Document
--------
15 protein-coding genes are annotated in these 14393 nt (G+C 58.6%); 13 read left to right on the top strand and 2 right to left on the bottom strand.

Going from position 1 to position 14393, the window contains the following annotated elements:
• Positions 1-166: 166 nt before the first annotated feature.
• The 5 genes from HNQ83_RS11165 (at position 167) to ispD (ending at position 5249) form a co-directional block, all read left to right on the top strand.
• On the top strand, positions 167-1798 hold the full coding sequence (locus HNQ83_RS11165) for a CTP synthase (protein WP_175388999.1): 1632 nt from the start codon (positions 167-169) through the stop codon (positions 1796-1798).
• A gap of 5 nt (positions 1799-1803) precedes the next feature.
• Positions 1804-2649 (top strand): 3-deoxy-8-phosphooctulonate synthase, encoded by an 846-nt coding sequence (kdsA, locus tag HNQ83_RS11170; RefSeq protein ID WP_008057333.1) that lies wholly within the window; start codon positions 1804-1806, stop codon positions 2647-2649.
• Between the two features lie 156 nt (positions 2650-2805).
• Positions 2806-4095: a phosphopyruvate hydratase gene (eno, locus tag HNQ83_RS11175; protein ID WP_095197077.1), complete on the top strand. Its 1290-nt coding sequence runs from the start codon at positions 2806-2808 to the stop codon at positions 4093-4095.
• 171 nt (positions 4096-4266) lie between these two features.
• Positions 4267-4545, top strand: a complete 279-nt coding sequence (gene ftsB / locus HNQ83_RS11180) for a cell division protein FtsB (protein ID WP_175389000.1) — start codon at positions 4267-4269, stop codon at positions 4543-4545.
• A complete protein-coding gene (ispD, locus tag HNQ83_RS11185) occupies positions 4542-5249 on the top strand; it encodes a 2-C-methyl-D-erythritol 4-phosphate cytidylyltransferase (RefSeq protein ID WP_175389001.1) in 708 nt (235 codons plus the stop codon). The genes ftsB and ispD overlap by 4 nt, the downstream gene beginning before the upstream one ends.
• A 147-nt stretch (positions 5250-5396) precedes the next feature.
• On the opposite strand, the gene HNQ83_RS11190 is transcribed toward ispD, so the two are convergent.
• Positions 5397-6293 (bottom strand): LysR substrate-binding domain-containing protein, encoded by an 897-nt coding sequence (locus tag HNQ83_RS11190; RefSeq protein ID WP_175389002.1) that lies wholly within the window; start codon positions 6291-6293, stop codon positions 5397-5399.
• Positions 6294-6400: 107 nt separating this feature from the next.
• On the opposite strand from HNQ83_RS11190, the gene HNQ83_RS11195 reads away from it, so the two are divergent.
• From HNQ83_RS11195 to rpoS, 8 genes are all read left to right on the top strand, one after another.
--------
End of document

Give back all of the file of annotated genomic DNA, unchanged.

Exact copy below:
15 protein-coding genes are annotated in these 14393 nt (G+C 58.6%); 13 read left to right on the top strand and 2 right to left on the bottom strand.

Going from position 1 to position 14393, the window contains the following annotated elements:
• Positions 1-166: 166 nt before the first annotated feature.
• The 5 genes from HNQ83_RS11165 (at position 167) to ispD (ending at position 5249) form a co-directional block, all read left to right on the top strand.
• On the top strand, positions 167-1798 hold the full coding sequence (locus HNQ83_RS11165) for a CTP synthase (protein WP_175388999.1): 1632 nt from the start codon (positions 167-169) through the stop codon (positions 1796-1798).
• A gap of 5 nt (positions 1799-1803) precedes the next feature.
• Positions 1804-2649 (top strand): 3-deoxy-8-phosphooctulonate synthase, encoded by an 846-nt coding sequence (kdsA, locus tag HNQ83_RS11170; RefSeq protein ID WP_008057333.1) that lies wholly within the window; start codon positions 1804-1806, stop codon positions 2647-2649.
• Between the two features lie 156 nt (positions 2650-2805).
• Positions 2806-4095: a phosphopyruvate hydratase gene (eno, locus tag HNQ83_RS11175; protein ID WP_095197077.1), complete on the top strand. Its 1290-nt coding sequence runs from the start codon at positions 2806-2808 to the stop codon at positions 4093-4095.
• 171 nt (positions 4096-4266) lie between these two features.
• Positions 4267-4545, top strand: a complete 279-nt coding sequence (gene ftsB / locus HNQ83_RS11180) for a cell division protein FtsB (protein ID WP_175389000.1) — start codon at positions 4267-4269, stop codon at positions 4543-4545.
• A complete protein-coding gene (ispD, locus tag HNQ83_RS11185) occupies positions 4542-5249 on the top strand; it encodes a 2-C-methyl-D-erythritol 4-phosphate cytidylyltransferase (RefSeq protein ID WP_175389001.1) in 708 nt (235 codons plus the stop codon). The genes ftsB and ispD overlap by 4 nt, the downstream gene beginning before the upstream one ends.
• A 147-nt stretch (positions 5250-5396) precedes the next feature.
• On the opposite strand, the gene HNQ83_RS11190 is transcribed toward ispD, so the two are convergent.
• Positions 5397-6293 (bottom strand): LysR substrate-binding domain-containing protein, encoded by an 897-nt coding sequence (locus tag HNQ83_RS11190; RefSeq protein ID WP_175389002.1) that lies wholly within the window; start codon positions 6291-6293, stop codon positions 5397-5399.
• Positions 6294-6400: 107 nt separating this feature from the next.
• On the opposite strand from HNQ83_RS11190, the gene HNQ83_RS11195 reads away from it, so the two are divergent.
• From HNQ83_RS11195 to rpoS, 8 genes are all read left to right on the top strand, one after another.